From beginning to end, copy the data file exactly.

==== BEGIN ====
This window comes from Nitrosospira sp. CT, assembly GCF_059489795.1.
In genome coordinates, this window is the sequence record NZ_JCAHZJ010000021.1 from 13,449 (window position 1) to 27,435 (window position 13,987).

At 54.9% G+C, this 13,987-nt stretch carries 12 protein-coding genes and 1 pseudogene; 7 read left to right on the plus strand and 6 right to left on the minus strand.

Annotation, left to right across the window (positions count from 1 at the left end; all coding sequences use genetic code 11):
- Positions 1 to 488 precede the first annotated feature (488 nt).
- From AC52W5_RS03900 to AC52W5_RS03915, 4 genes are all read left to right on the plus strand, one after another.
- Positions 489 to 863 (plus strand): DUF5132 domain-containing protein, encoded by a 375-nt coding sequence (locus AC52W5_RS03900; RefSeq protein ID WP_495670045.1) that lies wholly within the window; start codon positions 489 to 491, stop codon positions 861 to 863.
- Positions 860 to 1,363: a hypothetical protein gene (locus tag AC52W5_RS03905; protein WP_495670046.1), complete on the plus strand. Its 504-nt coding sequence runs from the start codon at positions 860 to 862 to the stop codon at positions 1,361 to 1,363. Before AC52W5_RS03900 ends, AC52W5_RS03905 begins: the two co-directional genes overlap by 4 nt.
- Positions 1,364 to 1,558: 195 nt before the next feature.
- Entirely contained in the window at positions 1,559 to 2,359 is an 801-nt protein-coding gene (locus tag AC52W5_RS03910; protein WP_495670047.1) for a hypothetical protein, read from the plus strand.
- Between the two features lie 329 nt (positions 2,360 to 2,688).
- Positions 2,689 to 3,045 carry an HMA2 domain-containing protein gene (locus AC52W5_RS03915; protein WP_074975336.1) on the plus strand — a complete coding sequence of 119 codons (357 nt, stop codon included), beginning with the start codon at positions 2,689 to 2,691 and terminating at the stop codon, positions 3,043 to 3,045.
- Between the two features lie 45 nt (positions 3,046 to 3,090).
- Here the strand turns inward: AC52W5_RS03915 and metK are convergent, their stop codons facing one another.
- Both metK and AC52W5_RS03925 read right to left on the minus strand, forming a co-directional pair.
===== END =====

This window comes from Nitrosospira sp. CT, assembly GCF_059489795.1.
In genome coordinates, this window is the sequence record NZ_JCAHZJ010000021.1 from 13,449 (window position 1) to 27,435 (window position 13,987).

At 54.9% G+C, this 13,987-nt stretch carries 12 protein-coding genes and 1 pseudogene; 7 read left to right on the plus strand and 6 right to left on the minus strand.

Annotation, left to right across the window (positions count from 1 at the left end; all coding sequences use genetic code 11):
- Positions 1 to 488 precede the first annotated feature (488 nt).
- From AC52W5_RS03900 to AC52W5_RS03915, 4 genes are all read left to right on the plus strand, one after another.
- Positions 489 to 863 (plus strand): DUF5132 domain-containing protein, encoded by a 375-nt coding sequence (locus AC52W5_RS03900; RefSeq protein ID WP_495670045.1) that lies wholly within the window; start codon positions 489 to 491, stop codon positions 861 to 863.
- Positions 860 to 1,363: a hypothetical protein gene (locus tag AC52W5_RS03905; protein WP_495670046.1), complete on the plus strand. Its 504-nt coding sequence runs from the start codon at positions 860 to 862 to the stop codon at positions 1,361 to 1,363. Before AC52W5_RS03900 ends, AC52W5_RS03905 begins: the two co-directional genes overlap by 4 nt.
- Positions 1,364 to 1,558: 195 nt before the next feature.
- Entirely contained in the window at positions 1,559 to 2,359 is an 801-nt protein-coding gene (locus tag AC52W5_RS03910; protein WP_495670047.1) for a hypothetical protein, read from the plus strand.
- Between the two features lie 329 nt (positions 2,360 to 2,688).
- Positions 2,689 to 3,045 carry an HMA2 domain-containing protein gene (locus AC52W5_RS03915; protein WP_074975336.1) on the plus strand — a complete coding sequence of 119 codons (357 nt, stop codon included), beginning with the start codon at positions 2,689 to 2,691 and terminating at the stop codon, positions 3,043 to 3,045.
- Between the two features lie 45 nt (positions 3,046 to 3,090).
- Here the strand turns inward: AC52W5_RS03915 and metK are convergent, their stop codons facing one another.
- Both metK and AC52W5_RS03925 read right to left on the minus strand, forming a co-directional pair.